I’ve now had it for three or four days and had a chance to play with it for a while. The new features that I like are:
DSiWare – downloadable software
SD card slot – for music, photos and downloaded games
Better user interface
I can’t say I really notice the larger screens and I don’t notice the removed GBA slot – in my DS Lite I used it for a rumble pack.
So far I’ve downloaded the Web Browser – works fine but just as slow as ever, Pyoro aka Birds & beans – a simple but fun shooting game and Paper Aeroplane – fly a paper aeroplane down an increasingly difficult vertical channel. I’d like to download Movable Memo as well but I can’t find it – I’m not sure it’s been enabled yet in the UK store.
I’ve tried loading some AAC music files onto an SD card and they play very nicely in the DSi. If the headphones are connected when the music is playing, it continues to play if the case is closed. Useful if you’re on the move.
The user interface is much simpler. The screen shows a horizontal list of installed software – lots of room to grow. The applications can be rearranged to your preferences.
The dual cameras are great fun. Although the images are only 640×480 the software allows you to manipulate and distort them to achieve lots of weird effects. Probably more fun for the younger audience but good to see Nintendo use these low-resolution cameras to good effect.
Overall, this is a very nice little games machine. When new “DSi only”games are released that take advantage of the faster processor I’m sure we’ll see some great new games. Until then, unless you’ve got a game that relies on the DS Lite GBA slot, your current games will work on the new DSi.
Not a must-have upgrade, but probably worth it especially if you can trade in your DS Lite as some high street stores are offering.
There’s not much competition for the best restaurant on the slopes of Morzine and Les Gets. The pistes are littered with places that offer overpriced food and surly service. Having skied in the area since 1979 and this year since mid-February, we’ve had a chance to explore more places than usual and made it our daily mission to track down the best food!
Chez Nannon (Nyon) and La Paika (Les Gets) are very good, but ahead by a clear margin is La Grande Ourse (no, “The Big Bear”, not what you’re thinking).
La Grande Ourse is at the top of Mont Chéry, the ski area opposite Les Gets. Run by the Venning family, from Cornwall in South-West England, La Grande Ourse has been completely renovated in the last three years to a very high standard. The staff are attentive and knowledgable (and speak excellent English!) and the menu is a delight. On the menu when we visited was chicken, seafood tartiflette, lamb, salmon, Cornish sausages, duck and the inevitable hamburger. The menu of the day (15 Euro) was belly pork served with leek mash followed by sticky toffee pudding. My other half had the Cornish sausages. It was all delicious.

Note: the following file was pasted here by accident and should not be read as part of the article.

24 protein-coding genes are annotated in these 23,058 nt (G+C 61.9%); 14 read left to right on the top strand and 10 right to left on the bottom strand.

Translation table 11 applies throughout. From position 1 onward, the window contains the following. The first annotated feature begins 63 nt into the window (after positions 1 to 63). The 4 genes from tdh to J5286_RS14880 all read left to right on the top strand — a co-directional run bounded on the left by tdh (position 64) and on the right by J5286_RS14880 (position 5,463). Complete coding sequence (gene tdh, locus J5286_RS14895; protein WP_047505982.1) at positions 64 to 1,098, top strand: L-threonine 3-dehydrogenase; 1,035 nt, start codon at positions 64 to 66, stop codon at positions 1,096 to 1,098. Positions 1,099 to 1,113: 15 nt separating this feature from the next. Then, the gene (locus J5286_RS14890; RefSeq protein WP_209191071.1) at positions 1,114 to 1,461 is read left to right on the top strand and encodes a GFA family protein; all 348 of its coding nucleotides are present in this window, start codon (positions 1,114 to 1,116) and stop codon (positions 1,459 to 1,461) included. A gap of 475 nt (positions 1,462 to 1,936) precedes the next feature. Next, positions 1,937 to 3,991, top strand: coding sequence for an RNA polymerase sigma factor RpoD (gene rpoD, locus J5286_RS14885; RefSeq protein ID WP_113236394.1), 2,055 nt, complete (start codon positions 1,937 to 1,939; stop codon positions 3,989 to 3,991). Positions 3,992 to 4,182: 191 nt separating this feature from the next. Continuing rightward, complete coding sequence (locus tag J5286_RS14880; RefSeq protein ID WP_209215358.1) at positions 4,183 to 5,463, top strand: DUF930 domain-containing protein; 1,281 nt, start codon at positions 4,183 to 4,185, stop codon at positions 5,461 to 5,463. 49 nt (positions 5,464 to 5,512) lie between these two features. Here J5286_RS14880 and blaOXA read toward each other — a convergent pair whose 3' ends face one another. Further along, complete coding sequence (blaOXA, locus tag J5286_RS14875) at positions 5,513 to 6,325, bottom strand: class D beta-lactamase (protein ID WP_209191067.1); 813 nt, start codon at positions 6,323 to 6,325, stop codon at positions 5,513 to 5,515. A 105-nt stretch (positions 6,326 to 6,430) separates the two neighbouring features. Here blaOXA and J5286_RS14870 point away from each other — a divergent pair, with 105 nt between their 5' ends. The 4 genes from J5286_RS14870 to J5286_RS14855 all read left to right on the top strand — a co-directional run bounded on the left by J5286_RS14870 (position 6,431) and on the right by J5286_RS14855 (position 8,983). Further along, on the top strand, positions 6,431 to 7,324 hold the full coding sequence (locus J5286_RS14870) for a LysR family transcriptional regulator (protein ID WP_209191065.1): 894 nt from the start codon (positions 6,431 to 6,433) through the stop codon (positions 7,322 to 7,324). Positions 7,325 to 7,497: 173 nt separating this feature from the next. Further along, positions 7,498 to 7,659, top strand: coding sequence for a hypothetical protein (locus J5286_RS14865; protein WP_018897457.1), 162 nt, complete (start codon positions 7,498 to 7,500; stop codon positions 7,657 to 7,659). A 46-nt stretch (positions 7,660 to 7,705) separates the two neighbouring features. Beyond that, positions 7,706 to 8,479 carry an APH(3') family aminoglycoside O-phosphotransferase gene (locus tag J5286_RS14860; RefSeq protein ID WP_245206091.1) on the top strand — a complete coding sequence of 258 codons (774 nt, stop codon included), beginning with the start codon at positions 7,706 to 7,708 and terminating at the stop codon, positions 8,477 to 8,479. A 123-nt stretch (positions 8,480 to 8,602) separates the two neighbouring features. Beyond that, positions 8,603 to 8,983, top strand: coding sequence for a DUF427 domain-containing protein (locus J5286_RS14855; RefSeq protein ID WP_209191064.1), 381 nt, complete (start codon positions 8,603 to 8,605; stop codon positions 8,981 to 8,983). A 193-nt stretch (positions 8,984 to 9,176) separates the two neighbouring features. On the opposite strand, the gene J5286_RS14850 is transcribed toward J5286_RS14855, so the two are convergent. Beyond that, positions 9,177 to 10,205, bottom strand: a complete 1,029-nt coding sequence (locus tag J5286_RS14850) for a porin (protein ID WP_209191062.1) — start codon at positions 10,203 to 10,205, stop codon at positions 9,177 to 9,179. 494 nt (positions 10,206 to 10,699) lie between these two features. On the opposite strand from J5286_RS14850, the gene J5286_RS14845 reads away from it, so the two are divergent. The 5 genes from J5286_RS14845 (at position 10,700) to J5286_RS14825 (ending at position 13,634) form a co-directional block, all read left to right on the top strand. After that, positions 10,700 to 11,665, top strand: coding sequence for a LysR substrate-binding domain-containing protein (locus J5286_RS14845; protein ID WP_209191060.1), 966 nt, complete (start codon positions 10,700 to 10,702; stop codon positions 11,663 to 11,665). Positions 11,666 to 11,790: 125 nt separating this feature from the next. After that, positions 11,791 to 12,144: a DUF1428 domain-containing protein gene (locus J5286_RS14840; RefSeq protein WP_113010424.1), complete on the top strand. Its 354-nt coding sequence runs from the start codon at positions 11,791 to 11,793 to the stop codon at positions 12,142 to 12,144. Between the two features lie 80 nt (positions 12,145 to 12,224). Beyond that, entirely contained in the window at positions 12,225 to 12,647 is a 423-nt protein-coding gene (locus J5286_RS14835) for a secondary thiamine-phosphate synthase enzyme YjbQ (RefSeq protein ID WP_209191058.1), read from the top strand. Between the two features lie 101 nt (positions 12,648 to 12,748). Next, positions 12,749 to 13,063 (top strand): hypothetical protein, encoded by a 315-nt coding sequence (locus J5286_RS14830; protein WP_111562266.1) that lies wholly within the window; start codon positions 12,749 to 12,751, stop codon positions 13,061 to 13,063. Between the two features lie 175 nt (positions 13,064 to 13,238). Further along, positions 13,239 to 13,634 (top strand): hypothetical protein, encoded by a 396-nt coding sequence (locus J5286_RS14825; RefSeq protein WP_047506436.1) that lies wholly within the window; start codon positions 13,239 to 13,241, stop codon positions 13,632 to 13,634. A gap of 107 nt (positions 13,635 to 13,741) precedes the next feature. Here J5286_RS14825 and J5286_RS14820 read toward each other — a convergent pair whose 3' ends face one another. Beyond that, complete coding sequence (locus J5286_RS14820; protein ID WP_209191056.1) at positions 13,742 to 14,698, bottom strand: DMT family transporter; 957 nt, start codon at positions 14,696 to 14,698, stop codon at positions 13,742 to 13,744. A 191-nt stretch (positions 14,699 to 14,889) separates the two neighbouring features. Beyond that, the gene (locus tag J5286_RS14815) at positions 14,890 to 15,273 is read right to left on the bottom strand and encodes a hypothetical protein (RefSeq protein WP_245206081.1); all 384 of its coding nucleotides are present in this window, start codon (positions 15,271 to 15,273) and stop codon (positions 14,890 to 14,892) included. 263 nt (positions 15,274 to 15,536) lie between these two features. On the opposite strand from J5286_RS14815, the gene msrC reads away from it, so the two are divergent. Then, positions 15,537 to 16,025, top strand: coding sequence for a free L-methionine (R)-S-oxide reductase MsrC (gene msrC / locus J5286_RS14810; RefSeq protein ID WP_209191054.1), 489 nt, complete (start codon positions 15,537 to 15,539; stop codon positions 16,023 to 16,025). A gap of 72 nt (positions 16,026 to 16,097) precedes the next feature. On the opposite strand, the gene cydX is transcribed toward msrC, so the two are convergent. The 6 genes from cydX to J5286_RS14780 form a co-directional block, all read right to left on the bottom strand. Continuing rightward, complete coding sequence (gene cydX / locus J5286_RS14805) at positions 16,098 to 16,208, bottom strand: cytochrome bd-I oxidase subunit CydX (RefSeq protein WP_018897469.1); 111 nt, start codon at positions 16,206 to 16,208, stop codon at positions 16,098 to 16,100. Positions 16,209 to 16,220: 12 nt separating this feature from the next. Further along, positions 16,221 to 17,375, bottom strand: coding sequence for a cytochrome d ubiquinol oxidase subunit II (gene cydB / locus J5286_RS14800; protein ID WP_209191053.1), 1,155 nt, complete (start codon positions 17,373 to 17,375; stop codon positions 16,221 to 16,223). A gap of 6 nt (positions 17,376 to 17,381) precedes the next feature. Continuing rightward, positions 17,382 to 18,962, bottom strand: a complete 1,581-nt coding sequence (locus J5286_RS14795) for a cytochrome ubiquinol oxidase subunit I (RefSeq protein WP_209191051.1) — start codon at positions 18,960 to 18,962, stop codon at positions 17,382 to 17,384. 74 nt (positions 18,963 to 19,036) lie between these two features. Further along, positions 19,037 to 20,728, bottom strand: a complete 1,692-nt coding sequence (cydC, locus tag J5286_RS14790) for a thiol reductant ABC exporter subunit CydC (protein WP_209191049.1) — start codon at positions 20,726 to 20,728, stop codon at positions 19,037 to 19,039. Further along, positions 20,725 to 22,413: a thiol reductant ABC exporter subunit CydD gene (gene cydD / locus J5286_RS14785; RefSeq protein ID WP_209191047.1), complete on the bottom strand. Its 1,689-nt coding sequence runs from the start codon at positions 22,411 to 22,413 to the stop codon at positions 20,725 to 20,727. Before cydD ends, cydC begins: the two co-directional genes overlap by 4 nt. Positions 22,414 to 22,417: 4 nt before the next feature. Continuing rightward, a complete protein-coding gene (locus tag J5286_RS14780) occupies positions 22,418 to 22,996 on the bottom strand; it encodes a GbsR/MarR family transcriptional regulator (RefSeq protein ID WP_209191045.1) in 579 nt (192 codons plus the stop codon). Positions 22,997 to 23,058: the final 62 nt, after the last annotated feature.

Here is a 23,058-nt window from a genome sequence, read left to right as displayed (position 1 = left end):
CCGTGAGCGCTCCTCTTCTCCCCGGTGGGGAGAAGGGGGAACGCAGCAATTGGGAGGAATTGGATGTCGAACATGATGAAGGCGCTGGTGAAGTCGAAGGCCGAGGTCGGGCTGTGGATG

Although Mont Chéry isn’t the biggest ski area in the Portes du Soleil, La Grande Ourse is certainly good enough to justify a special trip to these slopes. We’ll be back soon!
I’m really enjoying my Sony Reader PRS-505. I got hold of it before Christmas with the aim of lightening my travel load, and it works a treat.
The screen is very clear – when I saw it on display in Waterstones I thought it was a mock-up with a piece of paper slapped over it. There’s no backlighting on the screen but you can always clip one of those little reading lights on the cover when you want to read in the dark.
The battery life is excellent because it only uses power when you turn the page. I ran it recently for seven days, using it everyday, and the battery indicator was still showing full when I got around to plugging it in. I’ve never seen it showing less than half charge.
Sony’s partner in the UK is Waterstones. Last time I looked they only had about 7,500 ebooks available and their prices aren’t low either. The good news is many ebooks can be downloaded free of charge, in fact the Reader includes a CD with 100 out-of-copyright classics to get you started. And the Gutenberg Project has thousands of free titles to download.
As a Mac user there is one ripple on the pond. Sony uses Adobe Digital Editions to authorise the Reader to display DRM-protected files and the Mac version of ADE doesn’t recognise the Reader. The solution is to authorise the Reader from the Windows version of ADE, either with a real PC or something like Parallels. Once the Reader has been authorised you can use the Mac version of ADE to put files on the Reader, or simply drag them to the Reader which shows up as a USB drive in the Finder.
An even better solution is Calibre by Kovid Goyal. Calibre (freeware) converts ebook formats, sends the files to the Reader, allows you to read the ebooks on your Mac as well, if you wish, and generally manages your ebook library.
Sony has recently released the PRS-700 with built-in backlighting, a touchscreen and a higher price, but it’s getting mixed reviews. The 700 isn’t designed to replace the 505 apparently, and both are likely to be on sale for the foreseeable future, but the PRS-505, at US$300/UK£200, is significantly cheaper and does the job well. Recommended.